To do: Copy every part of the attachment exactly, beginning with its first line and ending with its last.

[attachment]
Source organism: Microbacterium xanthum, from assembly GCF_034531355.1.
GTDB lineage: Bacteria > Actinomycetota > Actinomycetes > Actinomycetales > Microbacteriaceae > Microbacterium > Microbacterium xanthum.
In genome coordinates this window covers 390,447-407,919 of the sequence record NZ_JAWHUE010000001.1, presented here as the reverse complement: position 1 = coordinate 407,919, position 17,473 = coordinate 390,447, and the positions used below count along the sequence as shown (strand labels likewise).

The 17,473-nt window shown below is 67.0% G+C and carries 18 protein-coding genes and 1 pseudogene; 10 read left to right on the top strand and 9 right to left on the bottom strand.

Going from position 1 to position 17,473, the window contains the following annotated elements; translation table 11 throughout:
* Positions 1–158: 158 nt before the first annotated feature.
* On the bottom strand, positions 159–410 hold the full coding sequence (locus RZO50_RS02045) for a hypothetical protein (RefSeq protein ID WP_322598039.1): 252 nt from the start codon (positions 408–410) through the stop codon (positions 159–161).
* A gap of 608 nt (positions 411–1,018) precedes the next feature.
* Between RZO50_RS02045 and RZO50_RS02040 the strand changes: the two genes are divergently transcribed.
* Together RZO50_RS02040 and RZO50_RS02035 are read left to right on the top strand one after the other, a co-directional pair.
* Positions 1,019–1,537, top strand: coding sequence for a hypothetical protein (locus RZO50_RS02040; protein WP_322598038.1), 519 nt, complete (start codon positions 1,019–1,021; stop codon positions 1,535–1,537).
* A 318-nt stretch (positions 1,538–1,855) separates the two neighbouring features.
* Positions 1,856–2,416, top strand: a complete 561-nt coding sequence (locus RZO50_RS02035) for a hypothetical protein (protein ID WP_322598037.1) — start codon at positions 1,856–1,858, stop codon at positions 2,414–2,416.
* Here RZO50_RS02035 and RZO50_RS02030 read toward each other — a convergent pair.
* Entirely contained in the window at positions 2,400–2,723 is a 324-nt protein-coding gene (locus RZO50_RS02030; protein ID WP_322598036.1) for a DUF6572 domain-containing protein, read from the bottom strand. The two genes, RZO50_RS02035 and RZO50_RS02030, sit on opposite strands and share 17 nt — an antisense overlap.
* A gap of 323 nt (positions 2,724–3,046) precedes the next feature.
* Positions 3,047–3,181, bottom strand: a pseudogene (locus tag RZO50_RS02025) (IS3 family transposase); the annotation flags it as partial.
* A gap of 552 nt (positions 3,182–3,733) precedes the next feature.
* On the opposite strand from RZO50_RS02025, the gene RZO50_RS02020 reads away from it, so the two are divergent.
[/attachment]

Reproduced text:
Source organism: Microbacterium xanthum, from assembly GCF_034531355.1.
GTDB lineage: Bacteria > Actinomycetota > Actinomycetes > Actinomycetales > Microbacteriaceae > Microbacterium > Microbacterium xanthum.
In genome coordinates this window covers 390,447-407,919 of the sequence record NZ_JAWHUE010000001.1, presented here as the reverse complement: position 1 = coordinate 407,919, position 17,473 = coordinate 390,447, and the positions used below count along the sequence as shown (strand labels likewise).

The 17,473-nt window shown below is 67.0% G+C and carries 18 protein-coding genes and 1 pseudogene; 10 read left to right on the top strand and 9 right to left on the bottom strand.

Going from position 1 to position 17,473, the window contains the following annotated elements; translation table 11 throughout:
* Positions 1–158: 158 nt before the first annotated feature.
* On the bottom strand, positions 159–410 hold the full coding sequence (locus RZO50_RS02045) for a hypothetical protein (RefSeq protein ID WP_322598039.1): 252 nt from the start codon (positions 408–410) through the stop codon (positions 159–161).
* A gap of 608 nt (positions 411–1,018) precedes the next feature.
* Between RZO50_RS02045 and RZO50_RS02040 the strand changes: the two genes are divergently transcribed.
* Together RZO50_RS02040 and RZO50_RS02035 are read left to right on the top strand one after the other, a co-directional pair.
* Positions 1,019–1,537, top strand: coding sequence for a hypothetical protein (locus RZO50_RS02040; protein WP_322598038.1), 519 nt, complete (start codon positions 1,019–1,021; stop codon positions 1,535–1,537).
* A 318-nt stretch (positions 1,538–1,855) separates the two neighbouring features.
* Positions 1,856–2,416, top strand: a complete 561-nt coding sequence (locus RZO50_RS02035) for a hypothetical protein (protein ID WP_322598037.1) — start codon at positions 1,856–1,858, stop codon at positions 2,414–2,416.
* Here RZO50_RS02035 and RZO50_RS02030 read toward each other — a convergent pair.
* Entirely contained in the window at positions 2,400–2,723 is a 324-nt protein-coding gene (locus RZO50_RS02030; protein ID WP_322598036.1) for a DUF6572 domain-containing protein, read from the bottom strand. The two genes, RZO50_RS02035 and RZO50_RS02030, sit on opposite strands and share 17 nt — an antisense overlap.
* A gap of 323 nt (positions 2,724–3,046) precedes the next feature.
* Positions 3,047–3,181, bottom strand: a pseudogene (locus tag RZO50_RS02025) (IS3 family transposase); the annotation flags it as partial.
* A gap of 552 nt (positions 3,182–3,733) precedes the next feature.
* On the opposite strand from RZO50_RS02025, the gene RZO50_RS02020 reads away from it, so the two are divergent.